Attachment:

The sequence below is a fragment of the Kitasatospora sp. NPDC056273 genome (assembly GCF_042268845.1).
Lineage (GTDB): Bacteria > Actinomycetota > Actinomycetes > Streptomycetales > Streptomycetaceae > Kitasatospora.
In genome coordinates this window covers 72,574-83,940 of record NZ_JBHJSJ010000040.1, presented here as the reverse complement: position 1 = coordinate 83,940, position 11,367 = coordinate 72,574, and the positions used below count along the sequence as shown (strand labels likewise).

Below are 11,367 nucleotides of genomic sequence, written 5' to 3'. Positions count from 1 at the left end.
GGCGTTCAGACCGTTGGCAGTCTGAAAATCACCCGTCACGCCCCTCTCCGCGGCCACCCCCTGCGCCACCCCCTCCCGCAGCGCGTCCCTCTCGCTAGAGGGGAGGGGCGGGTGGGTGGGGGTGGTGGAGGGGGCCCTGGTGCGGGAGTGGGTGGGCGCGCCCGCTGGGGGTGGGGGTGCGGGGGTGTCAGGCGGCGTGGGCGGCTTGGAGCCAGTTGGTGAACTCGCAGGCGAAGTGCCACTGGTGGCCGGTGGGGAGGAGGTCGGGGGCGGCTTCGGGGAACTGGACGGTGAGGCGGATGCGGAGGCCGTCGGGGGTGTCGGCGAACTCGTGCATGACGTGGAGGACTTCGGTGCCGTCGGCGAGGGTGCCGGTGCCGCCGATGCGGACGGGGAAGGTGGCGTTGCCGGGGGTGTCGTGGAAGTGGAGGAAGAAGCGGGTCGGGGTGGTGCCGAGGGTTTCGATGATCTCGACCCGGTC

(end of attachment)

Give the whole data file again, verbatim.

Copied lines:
The sequence below is a fragment of the Kitasatospora sp. NPDC056273 genome (assembly GCF_042268845.1).
Lineage (GTDB): Bacteria > Actinomycetota > Actinomycetes > Streptomycetales > Streptomycetaceae > Kitasatospora.
In genome coordinates this window covers 72,574-83,940 of record NZ_JBHJSJ010000040.1, presented here as the reverse complement: position 1 = coordinate 83,940, position 11,367 = coordinate 72,574, and the positions used below count along the sequence as shown (strand labels likewise).

Below are 11,367 nucleotides of genomic sequence, written 5' to 3'. Positions count from 1 at the left end.
GGCGTTCAGACCGTTGGCAGTCTGAAAATCACCCGTCACGCCCCTCTCCGCGGCCACCCCCTGCGCCACCCCCTCCCGCAGCGCGTCCCTCTCGCTAGAGGGGAGGGGCGGGTGGGTGGGGGTGGTGGAGGGGGCCCTGGTGCGGGAGTGGGTGGGCGCGCCCGCTGGGGGTGGGGGTGCGGGGGTGTCAGGCGGCGTGGGCGGCTTGGAGCCAGTTGGTGAACTCGCAGGCGAAGTGCCACTGGTGGCCGGTGGGGAGGAGGTCGGGGGCGGCTTCGGGGAACTGGACGGTGAGGCGGATGCGGAGGCCGTCGGGGGTGTCGGCGAACTCGTGCATGACGTGGAGGACTTCGGTGCCGTCGGCGAGGGTGCCGGTGCCGCCGATGCGGACGGGGAAGGTGGCGTTGCCGGGGGTGTCGTGGAAGTGGAGGAAGAAGCGGGTCGGGGTGGTGCCGAGGGTTTCGATGATCTCGACCCGGTC